Volkmann could also call on an assortment of reserves and war volunteers from the settler community, though in that first week of the war many of these men - former Schutztruppe members, Europeans of other nationalities and a large number of Boers - were widely dispersed across the District at remote farms.  Settlers began to arrive in Grootfontein seeking safety with their livestock and possessions, and only here were there enough of them to send out on patrols and supplement the regular Schutztruppe.

Various contemporary German accounts refer to these reserves and volunteers with specific terms that had particular meanings.  Casualty lists and war damage claims from local farms give additional insights into how these words were used as identifiers.  There are occasional inconsistencies that I have tried to take into account, but what follows is a general description of the various categories of reserves and volunteers that augmented the Schutztruppe in the Grootfontein District.


Unteroffizier  Großmann, 3 additional Schutztruppen, and 3 local German farmers in the Reserves
Former members of the Schutztruppe who settled in German Southwest Africa spent a number of years in the Reserves.  They had access to Schutztruppe uniforms (sometimes of an older issue) and equipment.  These men would have been able to amalgamate reasonably well with active duty Schutztruppen, and if in uniform might be described collectively as soldiers (Soldaten).  The image above, taken after the Battle of Namutoni, includes 4 Schutztruppe and three farmer reservists (Unteroffizier d. Reserve Jacob Basendowski,

Gefreiter d. Reserve Hans Becke, and Gefreiter d. Reserve Karl Hartmann).  A German farmer wounded at Uitkomst was also a Gefreiter d. Reserve.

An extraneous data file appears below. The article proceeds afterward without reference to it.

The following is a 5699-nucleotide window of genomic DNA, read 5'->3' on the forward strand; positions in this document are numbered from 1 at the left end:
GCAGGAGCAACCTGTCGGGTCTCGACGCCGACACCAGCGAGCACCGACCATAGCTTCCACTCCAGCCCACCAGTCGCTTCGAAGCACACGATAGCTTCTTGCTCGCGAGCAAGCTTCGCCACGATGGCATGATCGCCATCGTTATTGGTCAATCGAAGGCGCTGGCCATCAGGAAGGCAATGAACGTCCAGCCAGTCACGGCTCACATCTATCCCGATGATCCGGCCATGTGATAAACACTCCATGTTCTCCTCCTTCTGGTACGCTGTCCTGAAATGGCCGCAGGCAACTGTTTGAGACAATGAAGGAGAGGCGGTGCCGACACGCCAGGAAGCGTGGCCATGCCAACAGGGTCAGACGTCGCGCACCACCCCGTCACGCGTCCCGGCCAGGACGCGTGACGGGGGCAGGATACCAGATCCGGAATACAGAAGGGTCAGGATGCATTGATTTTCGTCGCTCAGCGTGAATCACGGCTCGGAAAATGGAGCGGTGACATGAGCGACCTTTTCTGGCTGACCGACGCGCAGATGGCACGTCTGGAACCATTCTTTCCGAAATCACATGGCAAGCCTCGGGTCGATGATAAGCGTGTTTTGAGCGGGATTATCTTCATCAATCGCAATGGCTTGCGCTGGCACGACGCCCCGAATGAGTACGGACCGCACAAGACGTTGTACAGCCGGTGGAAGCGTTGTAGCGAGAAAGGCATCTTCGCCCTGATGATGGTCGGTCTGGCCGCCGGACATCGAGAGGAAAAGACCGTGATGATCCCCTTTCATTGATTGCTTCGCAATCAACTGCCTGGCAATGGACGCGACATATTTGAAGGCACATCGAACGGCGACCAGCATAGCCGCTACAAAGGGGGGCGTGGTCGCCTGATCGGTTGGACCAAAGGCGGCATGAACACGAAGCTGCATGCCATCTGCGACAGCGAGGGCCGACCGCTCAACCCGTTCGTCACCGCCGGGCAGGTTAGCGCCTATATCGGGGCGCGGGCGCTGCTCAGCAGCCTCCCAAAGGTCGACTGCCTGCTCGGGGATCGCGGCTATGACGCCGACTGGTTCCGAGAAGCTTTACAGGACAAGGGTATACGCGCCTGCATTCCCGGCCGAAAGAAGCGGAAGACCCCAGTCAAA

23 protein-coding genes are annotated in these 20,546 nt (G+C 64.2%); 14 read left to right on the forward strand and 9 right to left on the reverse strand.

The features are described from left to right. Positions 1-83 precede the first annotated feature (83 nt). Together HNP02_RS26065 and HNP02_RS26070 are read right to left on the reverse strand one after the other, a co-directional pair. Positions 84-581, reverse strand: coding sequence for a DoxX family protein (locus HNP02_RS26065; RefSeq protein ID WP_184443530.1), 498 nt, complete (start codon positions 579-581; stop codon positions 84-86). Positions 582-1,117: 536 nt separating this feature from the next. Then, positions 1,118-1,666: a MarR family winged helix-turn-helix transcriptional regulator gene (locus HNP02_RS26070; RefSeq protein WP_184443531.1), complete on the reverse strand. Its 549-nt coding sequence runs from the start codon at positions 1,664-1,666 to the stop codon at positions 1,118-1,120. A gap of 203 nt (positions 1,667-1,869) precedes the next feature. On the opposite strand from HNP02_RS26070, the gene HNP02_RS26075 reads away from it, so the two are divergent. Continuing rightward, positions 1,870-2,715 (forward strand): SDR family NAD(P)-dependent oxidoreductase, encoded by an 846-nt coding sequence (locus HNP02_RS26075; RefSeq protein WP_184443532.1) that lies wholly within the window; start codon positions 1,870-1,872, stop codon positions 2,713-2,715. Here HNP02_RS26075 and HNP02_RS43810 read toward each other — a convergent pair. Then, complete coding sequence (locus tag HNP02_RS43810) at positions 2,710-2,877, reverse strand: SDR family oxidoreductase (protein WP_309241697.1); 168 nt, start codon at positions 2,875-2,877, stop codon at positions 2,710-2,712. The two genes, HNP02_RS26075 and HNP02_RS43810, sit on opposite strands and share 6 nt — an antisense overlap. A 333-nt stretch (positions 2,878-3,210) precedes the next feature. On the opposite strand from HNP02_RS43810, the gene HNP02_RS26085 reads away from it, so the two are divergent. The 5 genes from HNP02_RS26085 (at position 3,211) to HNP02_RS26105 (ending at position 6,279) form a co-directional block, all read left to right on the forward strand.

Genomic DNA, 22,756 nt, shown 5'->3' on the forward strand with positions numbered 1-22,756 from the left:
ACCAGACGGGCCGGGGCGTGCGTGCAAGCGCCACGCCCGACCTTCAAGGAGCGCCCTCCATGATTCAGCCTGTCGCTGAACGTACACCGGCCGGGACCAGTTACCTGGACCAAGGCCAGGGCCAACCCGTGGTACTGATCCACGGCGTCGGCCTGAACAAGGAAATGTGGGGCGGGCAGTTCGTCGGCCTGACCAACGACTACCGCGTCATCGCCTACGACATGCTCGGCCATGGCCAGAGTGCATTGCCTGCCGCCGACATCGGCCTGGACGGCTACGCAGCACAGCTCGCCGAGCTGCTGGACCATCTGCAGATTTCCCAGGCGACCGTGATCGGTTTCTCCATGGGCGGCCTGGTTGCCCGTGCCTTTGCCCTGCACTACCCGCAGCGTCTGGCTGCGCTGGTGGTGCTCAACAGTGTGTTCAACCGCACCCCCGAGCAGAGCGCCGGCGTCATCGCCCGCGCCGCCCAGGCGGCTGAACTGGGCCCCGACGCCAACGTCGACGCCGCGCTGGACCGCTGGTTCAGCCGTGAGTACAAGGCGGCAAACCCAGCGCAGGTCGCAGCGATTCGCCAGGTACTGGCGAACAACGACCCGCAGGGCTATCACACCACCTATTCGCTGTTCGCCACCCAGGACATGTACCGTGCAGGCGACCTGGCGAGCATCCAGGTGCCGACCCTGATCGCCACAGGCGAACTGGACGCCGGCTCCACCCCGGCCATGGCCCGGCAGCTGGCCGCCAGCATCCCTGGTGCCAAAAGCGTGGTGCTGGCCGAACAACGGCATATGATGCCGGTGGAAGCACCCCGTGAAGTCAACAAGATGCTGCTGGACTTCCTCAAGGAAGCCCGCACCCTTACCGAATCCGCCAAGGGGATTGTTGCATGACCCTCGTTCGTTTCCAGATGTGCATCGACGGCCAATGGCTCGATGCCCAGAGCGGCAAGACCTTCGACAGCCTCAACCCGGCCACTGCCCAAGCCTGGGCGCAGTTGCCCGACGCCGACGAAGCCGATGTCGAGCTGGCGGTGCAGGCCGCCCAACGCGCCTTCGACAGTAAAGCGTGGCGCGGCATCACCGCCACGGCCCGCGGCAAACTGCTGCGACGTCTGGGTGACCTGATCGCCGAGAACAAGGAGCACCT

Those German settlers (Anseidlern) who had not served in the Schutztruppe or who had been or Reserve status for the requisite number of years, were still liable for what was essentially militia service.  Younger men were part of the Landwehr and older men were part of the Landsturm until they reached the age of 45.  They also drilled in a mix of uniforms, but are less likely to have been mustered into active service at this time.  Some
Landwehren are identified as such in the casualty lists, including two who were wounded at Uitkomst, but they sometimes are listed under the general category of Kriegsfreiwillige, or war volunteer.

Kriegsfreiwilligern (War Volunteers)
Freiwilligern:  War volunteers, strictly speaking, were those who did not owe service in the Schutztruppe or Reserves but who turned out to fight.  They may have included landwehren or landsturmen, or been settlers of German and other nationalities who fought (and sometimes died) alongside the military.  They may have had Schutztruppe equipment or parts of uniforms, or fought in their own civilian clothing like the majority of those shown in the image above.  Not every German was a farmer in his own right, and not every settler was a German.  Contemporary accounts make a distinction between European settlers (Anseildern) and Afrikaner Boers (Buren), and usually Freiwillige is used for the former category even though many Boers, particularly at Uitkomst, were volunteers, and one of them was wounded there.

Volkmann's force at Uitkomst included a handful of regular Schutztruppen and a larger number of Reserven, Landwehren, other Kriegsfreiwilligen and Buren.  We will consider the evidence for their numbers and how they should be treated in an Uitkomst tabletop wargame scenario in a subsequent post.